Former Egyptian leader, Hosni Mubarak
The United States expressed alarm that its protégés in the Egyptian army were abusing hopes for democracy by ordering more military rule just as the Muslim Brotherhood was claiming victory in the country's first free presidential election.
The Islamists' self-assurance was contested by the other candidate in the run-off race, a former general who was prime minister when Hosni Mubarak was ousted last year by an army anxious to save itself from the revolution in the streets.
But there was still no result from the two-day poll, although independent officials privately spoke of a likely win for Islamist Mohamed Morsy over military man Ahmed Shafik, according to Reuters.
Yet whatever the outcome - and one electoral supervisor said it might not be announced until Thursday - the new president was shorn in advance of much of his power by a decree issued by the ruling Supreme Council of the Armed Forces (SCAF) just as polling stations closed and two days after it had dissolved a new, Islamist-led parliament.
In protest, the liberal urban youth movements which were in the vanguard of protests at Cairo's Tahrir Square 16 months ago, as well as the Brotherhood and other supporters of the uprising, plan a major demonstration there later on Tuesday.
"This decree just makes plain the hegemony of SCAF," said Khaled Ali, a liberal lawyer eliminated in the first round of voting. "This decree strips the president of the powers he was elected to have and gives those to the military council."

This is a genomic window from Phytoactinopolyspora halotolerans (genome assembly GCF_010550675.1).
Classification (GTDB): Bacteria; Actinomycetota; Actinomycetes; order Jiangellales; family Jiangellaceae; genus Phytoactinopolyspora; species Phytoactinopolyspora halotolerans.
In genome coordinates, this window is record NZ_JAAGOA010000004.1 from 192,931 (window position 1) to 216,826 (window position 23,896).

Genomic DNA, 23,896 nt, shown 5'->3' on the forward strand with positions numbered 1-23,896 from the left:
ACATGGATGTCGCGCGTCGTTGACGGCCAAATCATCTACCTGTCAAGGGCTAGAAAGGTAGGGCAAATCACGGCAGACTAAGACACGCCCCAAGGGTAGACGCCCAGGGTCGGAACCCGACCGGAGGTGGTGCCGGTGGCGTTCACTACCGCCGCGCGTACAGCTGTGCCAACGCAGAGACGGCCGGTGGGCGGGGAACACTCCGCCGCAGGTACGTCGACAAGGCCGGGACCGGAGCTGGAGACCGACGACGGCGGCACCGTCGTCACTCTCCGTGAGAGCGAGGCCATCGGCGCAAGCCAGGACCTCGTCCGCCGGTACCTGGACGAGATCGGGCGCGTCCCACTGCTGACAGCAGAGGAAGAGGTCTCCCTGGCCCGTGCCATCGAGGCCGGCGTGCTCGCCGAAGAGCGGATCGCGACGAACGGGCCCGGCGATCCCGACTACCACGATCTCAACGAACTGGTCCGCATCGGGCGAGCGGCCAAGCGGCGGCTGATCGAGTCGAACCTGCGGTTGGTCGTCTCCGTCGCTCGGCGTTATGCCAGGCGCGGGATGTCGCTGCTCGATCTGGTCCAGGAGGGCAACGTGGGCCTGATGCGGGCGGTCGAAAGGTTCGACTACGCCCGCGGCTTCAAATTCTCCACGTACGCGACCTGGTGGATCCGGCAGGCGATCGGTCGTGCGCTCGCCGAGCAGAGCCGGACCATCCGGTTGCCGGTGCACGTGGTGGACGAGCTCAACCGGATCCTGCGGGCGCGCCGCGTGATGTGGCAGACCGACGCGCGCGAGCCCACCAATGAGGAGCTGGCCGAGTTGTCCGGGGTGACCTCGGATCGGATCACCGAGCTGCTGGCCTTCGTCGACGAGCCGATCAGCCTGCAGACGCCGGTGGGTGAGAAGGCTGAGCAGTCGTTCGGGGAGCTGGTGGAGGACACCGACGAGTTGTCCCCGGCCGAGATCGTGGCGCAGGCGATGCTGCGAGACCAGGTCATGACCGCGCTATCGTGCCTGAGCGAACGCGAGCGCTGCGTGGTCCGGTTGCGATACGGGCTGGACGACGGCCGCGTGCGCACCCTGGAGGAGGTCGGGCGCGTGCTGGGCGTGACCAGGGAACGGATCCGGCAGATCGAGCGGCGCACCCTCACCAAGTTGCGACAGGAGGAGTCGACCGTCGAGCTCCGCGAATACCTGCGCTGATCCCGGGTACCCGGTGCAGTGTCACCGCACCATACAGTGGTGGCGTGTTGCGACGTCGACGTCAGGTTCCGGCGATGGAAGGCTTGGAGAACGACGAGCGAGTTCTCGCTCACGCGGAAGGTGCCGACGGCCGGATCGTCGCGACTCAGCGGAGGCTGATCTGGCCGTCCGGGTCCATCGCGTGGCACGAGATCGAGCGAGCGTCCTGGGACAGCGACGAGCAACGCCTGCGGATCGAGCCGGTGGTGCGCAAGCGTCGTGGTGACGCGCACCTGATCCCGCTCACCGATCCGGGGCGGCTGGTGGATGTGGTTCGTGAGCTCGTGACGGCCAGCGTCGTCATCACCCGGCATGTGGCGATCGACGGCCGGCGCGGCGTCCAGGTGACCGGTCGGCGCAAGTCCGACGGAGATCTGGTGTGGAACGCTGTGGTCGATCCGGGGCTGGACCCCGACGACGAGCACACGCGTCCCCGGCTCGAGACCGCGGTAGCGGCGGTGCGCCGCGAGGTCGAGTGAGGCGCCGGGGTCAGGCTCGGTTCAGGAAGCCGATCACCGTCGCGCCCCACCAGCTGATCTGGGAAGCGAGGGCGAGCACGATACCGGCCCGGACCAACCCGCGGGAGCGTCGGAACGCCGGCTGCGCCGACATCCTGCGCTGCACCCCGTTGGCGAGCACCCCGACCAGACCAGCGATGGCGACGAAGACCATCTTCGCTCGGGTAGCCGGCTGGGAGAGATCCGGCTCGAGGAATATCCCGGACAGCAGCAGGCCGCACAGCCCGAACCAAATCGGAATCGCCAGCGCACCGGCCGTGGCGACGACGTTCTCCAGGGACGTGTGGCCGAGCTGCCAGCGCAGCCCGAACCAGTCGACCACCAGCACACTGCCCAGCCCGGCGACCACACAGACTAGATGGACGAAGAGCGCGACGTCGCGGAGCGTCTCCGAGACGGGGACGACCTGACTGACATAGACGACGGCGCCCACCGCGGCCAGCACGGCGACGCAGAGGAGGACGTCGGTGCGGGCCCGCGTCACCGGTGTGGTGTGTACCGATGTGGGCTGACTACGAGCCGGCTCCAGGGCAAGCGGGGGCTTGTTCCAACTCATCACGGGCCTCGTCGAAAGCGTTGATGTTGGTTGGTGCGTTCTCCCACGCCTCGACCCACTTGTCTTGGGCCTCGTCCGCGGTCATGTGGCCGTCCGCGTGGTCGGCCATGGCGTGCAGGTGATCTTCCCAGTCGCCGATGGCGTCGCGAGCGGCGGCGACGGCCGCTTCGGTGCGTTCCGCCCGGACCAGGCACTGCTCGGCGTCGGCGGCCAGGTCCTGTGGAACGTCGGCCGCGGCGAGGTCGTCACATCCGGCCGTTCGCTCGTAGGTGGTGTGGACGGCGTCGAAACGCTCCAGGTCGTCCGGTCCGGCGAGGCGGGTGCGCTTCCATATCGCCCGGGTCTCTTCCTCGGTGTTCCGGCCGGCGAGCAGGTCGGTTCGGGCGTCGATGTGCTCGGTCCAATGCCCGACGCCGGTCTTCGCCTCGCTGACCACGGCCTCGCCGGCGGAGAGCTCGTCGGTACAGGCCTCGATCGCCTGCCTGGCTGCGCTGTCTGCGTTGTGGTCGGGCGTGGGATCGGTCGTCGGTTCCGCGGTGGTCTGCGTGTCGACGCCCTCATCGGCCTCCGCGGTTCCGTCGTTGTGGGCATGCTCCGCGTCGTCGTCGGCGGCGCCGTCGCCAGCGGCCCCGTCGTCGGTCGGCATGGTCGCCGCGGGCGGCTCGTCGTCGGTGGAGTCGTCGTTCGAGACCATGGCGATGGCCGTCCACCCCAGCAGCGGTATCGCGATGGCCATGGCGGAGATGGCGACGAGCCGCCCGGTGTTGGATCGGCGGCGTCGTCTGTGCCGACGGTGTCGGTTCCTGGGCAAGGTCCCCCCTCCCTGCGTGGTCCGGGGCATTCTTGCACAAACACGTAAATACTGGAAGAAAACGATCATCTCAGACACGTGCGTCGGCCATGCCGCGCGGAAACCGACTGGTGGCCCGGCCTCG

The constitutional declaration, one more twist in Egypt's halting progress toward democracy since the Arab Spring, effectively means that a July 1 deadline promised for a handover to civilian rule has been reduced to semantics, since the new civilian president looks to be very close to powerless.
Liberals and Islamists called it a "military coup".
Washington, which only in March agreed to hand over $1.3 billion in annual aid to the biggest army in the Middle East, was far from pleased - not least, it seemed, because the man in charge of the council, Field Marshal Hussein Tantawi, failed to mention his plan when assuring Defense Secretary Leon Panetta on Friday that the target date for civilian rule would be met.
"We are deeply concerned about the new amendments to the constitutional declaration, including the timing of their announcement as polls were closing," a Pentagon spokesman said, adding that he did not think Tantawi had alerted Panetta when they spoke.
"We believe Egypt's transition must continue and that Egypt is made stronger and more stable by a successful transition to democracy," spokesman George Little said. "We support the Egyptian people in their expectation that the (SCAF) will transfer full power to a democratically elected civilian government, as the SCAF previously announced."
Egyptian democracy was relatively low among U.S. priorities during the 30-odd years Washington was funneling aid and arms to a Cold War ally which led Arab peace moves toward Israel in 1979 and was later fighting a common enemy in militant Islam.
But since Egyptians rose up to end six decades of military rule, U.S. leaders have pledged to support them, even if that means accepting a role for the Brotherhood, a long-suppressed movement that wants Islamic law and which spawned offshoots such as the militant Palestinian Hamas movement across the Middle East.